RENO, Nev. Climate data from 13 geospatial monitoring stations across the Great Basin are being made available to researchers, educators and the public by a group of researchers from the Nevada System of Higher Education. They have developed the long-term climate monitoring network specifically designed to measure variations in climate change and are now working to broaden the network's reach to include the all types of hazard monitoring in the region.
"This would be a Nevada-based environmental hazards data and information network," said Scott Mensing, a professor of geography at the University of Nevada, Reno and one of the project's principal investigators. "Anyone in the state could have access to it. It would be for all the people in Nevada."
What Mensing and his colleagues from the University of Nevada, Reno, the Desert Research Institute (DRI) and the University of Nevada, Las Vegas (UNLV) envision is an information and data network that would incorporate the already robust climate monitoring network they created as part of a $15 million National Science Foundation Experimental Program to Stimulate Competitive Research (EPSCoR) awarded to NSHE in 2008.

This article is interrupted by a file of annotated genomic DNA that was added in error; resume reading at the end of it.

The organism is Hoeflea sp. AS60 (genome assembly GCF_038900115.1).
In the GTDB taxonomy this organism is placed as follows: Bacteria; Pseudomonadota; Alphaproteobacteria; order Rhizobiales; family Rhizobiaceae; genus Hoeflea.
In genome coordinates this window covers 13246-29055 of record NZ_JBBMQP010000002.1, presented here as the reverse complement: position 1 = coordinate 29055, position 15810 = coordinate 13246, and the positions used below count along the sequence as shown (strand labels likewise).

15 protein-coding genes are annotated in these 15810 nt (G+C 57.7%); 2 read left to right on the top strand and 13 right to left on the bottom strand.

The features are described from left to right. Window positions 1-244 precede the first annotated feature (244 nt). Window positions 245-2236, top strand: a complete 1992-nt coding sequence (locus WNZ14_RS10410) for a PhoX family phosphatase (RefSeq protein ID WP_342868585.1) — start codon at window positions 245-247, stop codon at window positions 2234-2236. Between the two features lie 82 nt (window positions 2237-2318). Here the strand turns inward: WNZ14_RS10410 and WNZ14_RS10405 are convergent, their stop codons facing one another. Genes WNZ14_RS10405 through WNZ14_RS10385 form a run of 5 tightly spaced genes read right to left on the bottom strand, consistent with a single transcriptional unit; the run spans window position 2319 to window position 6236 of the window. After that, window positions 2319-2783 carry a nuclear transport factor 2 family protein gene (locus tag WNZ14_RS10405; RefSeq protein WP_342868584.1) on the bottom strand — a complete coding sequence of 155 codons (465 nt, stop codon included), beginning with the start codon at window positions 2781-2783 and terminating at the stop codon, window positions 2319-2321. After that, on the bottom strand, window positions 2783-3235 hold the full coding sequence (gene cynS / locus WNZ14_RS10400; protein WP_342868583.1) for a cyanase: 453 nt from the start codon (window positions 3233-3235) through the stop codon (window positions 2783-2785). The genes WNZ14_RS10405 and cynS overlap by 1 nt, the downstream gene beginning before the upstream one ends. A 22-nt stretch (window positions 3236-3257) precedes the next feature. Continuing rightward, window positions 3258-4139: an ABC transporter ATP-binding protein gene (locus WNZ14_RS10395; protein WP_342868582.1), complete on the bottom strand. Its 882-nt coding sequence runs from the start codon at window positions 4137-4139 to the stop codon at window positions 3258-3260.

"We're moving into the sustainability phase, looking to keep this going for the next 10 years and on into the future," Mensing said. "It's decades of data that are important for research, education and infrastructure planning."
The researchers established the permanent monitoring stations to quantify the daily, seasonal and annual variability of climate that occurs from basin valleys to mountain tops of the Great Basin. Data gathered from the stations have the capability of being used to help scientists better understand the Great Basin's responses to climate change, as well as measure changes that affect water availability, carbon sequestration and biological diversity. The effort is called the "Nevada Climate-Ecohydrology Assessment Network" (NevCAN).
|Contact: Mike Wolterbeek|
University of Nevada, Reno